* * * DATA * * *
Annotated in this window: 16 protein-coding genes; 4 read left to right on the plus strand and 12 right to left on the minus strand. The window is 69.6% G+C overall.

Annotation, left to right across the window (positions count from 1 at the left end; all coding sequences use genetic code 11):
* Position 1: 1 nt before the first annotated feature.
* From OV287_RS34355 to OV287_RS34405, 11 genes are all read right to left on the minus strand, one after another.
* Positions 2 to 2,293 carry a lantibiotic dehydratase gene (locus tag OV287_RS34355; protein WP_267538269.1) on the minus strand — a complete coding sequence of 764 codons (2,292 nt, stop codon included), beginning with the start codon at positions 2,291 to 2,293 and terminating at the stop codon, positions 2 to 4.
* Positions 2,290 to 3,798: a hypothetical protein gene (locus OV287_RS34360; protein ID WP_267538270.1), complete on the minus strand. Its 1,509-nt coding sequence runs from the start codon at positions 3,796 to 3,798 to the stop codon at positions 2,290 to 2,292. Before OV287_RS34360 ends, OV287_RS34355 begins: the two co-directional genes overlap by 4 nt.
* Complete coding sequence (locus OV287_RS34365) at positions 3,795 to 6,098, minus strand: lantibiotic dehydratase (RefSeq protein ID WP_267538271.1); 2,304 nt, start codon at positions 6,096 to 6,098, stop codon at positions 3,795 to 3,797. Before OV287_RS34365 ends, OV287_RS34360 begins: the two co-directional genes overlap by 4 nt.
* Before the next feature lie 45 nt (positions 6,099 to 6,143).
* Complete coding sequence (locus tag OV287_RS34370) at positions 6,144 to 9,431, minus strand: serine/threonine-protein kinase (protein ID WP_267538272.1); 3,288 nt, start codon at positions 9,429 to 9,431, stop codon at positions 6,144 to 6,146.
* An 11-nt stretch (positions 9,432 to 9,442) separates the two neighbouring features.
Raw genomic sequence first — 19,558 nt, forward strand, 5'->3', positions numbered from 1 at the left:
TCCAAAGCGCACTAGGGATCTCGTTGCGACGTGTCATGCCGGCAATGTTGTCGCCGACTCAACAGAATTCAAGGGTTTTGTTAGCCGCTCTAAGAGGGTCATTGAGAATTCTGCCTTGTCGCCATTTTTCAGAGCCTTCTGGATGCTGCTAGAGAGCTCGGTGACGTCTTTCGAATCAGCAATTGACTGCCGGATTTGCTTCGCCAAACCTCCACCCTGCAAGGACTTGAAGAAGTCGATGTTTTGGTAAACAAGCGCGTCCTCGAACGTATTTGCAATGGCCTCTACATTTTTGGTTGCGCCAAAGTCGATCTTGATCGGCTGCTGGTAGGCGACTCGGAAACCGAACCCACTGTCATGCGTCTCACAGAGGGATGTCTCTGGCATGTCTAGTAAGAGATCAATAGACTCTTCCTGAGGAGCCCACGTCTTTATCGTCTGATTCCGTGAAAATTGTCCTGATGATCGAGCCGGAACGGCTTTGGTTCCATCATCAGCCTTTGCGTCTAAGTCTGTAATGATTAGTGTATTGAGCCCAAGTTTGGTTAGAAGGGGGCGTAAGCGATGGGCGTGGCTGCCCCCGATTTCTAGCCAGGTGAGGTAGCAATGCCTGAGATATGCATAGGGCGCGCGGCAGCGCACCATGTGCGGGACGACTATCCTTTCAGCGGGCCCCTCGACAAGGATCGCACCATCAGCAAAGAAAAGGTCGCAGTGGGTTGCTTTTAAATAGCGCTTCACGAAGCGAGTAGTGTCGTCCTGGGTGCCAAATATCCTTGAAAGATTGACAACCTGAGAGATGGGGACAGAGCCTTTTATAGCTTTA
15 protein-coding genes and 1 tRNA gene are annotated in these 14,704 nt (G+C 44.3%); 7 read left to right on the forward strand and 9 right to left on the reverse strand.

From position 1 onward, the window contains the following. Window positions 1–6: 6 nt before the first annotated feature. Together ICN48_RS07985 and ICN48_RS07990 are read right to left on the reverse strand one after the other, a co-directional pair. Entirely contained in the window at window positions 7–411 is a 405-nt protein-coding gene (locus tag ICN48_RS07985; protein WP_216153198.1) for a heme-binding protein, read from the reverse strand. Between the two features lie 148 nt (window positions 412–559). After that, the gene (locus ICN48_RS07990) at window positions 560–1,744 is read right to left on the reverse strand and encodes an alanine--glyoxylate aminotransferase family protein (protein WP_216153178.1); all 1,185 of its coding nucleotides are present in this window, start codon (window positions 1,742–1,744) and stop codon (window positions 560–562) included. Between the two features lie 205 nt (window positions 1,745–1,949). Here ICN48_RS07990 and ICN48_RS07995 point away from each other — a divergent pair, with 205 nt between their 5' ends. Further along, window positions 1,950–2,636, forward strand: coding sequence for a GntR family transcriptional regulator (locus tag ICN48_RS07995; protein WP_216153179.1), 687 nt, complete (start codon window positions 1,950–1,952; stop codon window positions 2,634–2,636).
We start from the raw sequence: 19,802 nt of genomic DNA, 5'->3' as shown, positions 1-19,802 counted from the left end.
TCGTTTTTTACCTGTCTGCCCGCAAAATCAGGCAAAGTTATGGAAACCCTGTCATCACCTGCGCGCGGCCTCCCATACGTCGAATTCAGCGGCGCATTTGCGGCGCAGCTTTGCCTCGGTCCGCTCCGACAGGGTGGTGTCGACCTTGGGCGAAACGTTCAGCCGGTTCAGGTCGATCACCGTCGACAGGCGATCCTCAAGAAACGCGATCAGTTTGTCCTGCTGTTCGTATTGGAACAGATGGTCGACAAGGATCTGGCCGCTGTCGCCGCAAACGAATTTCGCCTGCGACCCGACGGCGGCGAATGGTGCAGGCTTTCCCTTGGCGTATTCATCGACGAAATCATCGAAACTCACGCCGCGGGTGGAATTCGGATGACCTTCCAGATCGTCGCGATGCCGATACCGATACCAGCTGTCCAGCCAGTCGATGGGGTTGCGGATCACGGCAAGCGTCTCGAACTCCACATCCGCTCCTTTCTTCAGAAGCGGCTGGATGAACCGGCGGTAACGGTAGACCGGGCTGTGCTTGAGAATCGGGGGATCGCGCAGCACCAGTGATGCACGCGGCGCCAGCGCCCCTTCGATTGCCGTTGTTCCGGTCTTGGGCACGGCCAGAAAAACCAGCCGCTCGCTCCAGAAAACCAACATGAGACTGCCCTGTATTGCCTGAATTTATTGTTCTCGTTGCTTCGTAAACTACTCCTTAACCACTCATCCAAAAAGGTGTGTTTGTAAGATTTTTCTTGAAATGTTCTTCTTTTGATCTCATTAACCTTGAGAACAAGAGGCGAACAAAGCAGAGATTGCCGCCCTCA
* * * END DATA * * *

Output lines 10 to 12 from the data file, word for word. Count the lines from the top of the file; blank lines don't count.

* An 11-nt stretch (positions 9,432 to 9,442) separates the two neighbouring features.
Raw genomic sequence first — 19,558 nt, forward strand, 5'->3', positions numbered from 1 at the left:
TCCAAAGCGCACTAGGGATCTCGTTGCGACGTGTCATGCCGGCAATGTTGTCGCCGACTCAACAGAATTCAAGGGTTTTGTTAGCCGCTCTAAGAGGGTCATTGAGAATTCTGCCTTGTCGCCATTTTTCAGAGCCTTCTGGATGCTGCTAGAGAGCTCGGTGACGTCTTTCGAATCAGCAATTGACTGCCGGATTTGCTTCGCCAAACCTCCACCCTGCAAGGACTTGAAGAAGTCGATGTTTTGGTAAACAAGCGCGTCCTCGAACGTATTTGCAATGGCCTCTACATTTTTGGTTGCGCCAAAGTCGATCTTGATCGGCTGCTGGTAGGCGACTCGGAAACCGAACCCACTGTCATGCGTCTCACAGAGGGATGTCTCTGGCATGTCTAGTAAGAGATCAATAGACTCTTCCTGAGGAGCCCACGTCTTTATCGTCTGATTCCGTGAAAATTGTCCTGATGATCGAGCCGGAACGGCTTTGGTTCCATCATCAGCCTTTGCGTCTAAGTCTGTAATGATTAGTGTATTGAGCCCAAGTTTGGTTAGAAGGGGGCGTAAGCGATGGGCGTGGCTGCCCCCGATTTCTAGCCAGGTGAGGTAGCAATGCCTGAGATATGCATAGGGCGCGCGGCAGCGCACCATGTGCGGGACGACTATCCTTTCAGCGGGCCCCTCGACAAGGATCGCACCATCAGCAAAGAAAAGGTCGCAGTGGGTTGCTTTTAAATAGCGCTTCACGAAGCGAGTAGTGTCGTCCTGGGTGCCAAATATCCTTGAAAGATTGACAACCTGAGAGATGGGGACAGAGCCTTTTATAGCTTTA